How the Crash Helmet was Evolved.
By J. HARRISON, A.M.I.A.E.
HE safety-helmet really owes 11its existence to two things : firstly, the rapid development of the flying-machine, and secondly, to the fact that the motor cycle engine developed faster than the frame, brakes, or tyres. This rapid development of the power-unit naturally overstressed the immature frames, with the result that accidents due to structural failure of the machines were far too common in the early days of the track. The first evolved
were designed solely with the idea of protecting the aviator, and they were on the lines of the helmet shown in fig. i They were found to be ineffectual for track work, for reasons which will become apparent later.
Three or four years before the war a number of officials of the Auto-Cycle Union, headed by Dr. Gardner, the well-known medical officer of Brooklands, began to investigate the problem of safeguarding the rider. In the Tourist Trophy races of 1914 the A.C.U. helmet was first made a compulsory part of the racingrider’s kit, and it proved so satisfactory that it is now obligatory in all speed events held in this country. Furthermore, it is illuminating to recall that the Royal Hunt Club are standardising the Robinson ” SafetyFirst” helmet for the steeplechaser next season. Thus has the older sport followed a younger in such an important detail as safeguarding the lives of its participants.
The investigations of the A.C.U. led to the discovery of the fact that the path taken through the air by a thrown rider is a parabolic one, and that the ground is seldom struck by the top of the rider’s head, but at an acute angle. The problem resolved itself into providing a means of taking the initial shock of impact and making the rider’s body act as a not-too-effective brake—it will easily be understood that the longer the time taken to bring his body to rest, the less will be the shock of impact. The required helmet had to be both a buffer and a skid.
The helmet shown in fig. I was already in use ; but while it formed an effective buffer, and protected the skull, the rim and the top rib were liable to catch in stones as the rider slid along the ground, and in catching, would pull him up with a jerk, involving the risk of a broken neck. ____……„„…STIFF LINEN DOME TREATED WITH SHELLAC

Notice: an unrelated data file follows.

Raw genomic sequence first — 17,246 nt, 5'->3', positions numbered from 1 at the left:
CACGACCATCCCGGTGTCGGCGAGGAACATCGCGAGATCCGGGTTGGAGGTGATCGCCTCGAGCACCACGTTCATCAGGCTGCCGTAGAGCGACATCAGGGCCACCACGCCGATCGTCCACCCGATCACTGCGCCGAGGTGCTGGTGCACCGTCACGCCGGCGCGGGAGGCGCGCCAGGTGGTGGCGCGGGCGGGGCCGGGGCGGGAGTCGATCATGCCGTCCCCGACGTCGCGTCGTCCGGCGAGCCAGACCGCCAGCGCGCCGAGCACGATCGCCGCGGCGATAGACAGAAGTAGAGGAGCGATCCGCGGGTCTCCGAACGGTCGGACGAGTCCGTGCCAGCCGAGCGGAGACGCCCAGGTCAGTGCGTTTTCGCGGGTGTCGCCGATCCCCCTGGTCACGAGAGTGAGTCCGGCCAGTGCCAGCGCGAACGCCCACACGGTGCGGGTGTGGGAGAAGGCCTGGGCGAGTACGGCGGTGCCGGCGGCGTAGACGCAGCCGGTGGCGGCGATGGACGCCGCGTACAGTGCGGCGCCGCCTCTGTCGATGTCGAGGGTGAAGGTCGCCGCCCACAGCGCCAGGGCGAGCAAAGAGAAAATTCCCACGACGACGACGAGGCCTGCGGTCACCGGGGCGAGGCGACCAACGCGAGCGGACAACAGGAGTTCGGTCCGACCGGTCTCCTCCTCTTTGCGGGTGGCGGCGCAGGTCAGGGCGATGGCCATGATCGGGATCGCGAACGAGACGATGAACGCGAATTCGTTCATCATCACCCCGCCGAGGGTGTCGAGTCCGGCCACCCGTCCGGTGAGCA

Principles of Head Saving. “
Fig. 2 shows, in part-section, the Robinson ” SafetyFirst ” helmet. A somewhat similar construction applies to all A.C.U. approved crash-helmets. It will be seen that the helmet consists of two main parts—an outer shell and a skull-cap. The skull-cap, which can be laced up by the user so as to fit his head, in conjunction with the fluted cork rim at its base, has as its object the distribution of any impact sustained over the largest possible area, thereby effectively preventing fracture of the skull due to a localised blow. The shell, which is fixed to the rim of the skull-cap, is a perfectly smooth,
polished dome built up of layers of shellac-treated linen. It is lined with thick felt on the inside so as to act as a cushion in the event of an extra-severe shock causing the shell to collapse. It should be noticed that the dome is of a shape calculated to deflect the blow ; and provided that the rider is suitably protected against flaying, a toss, even at very high speed, need have no harmful results. In the interests of the rider, the A.C.U. have taken up the task of proofing and testing the helmets ; and the reader would be well advised, when he buys his next crash helmet, to have one that has been actually tested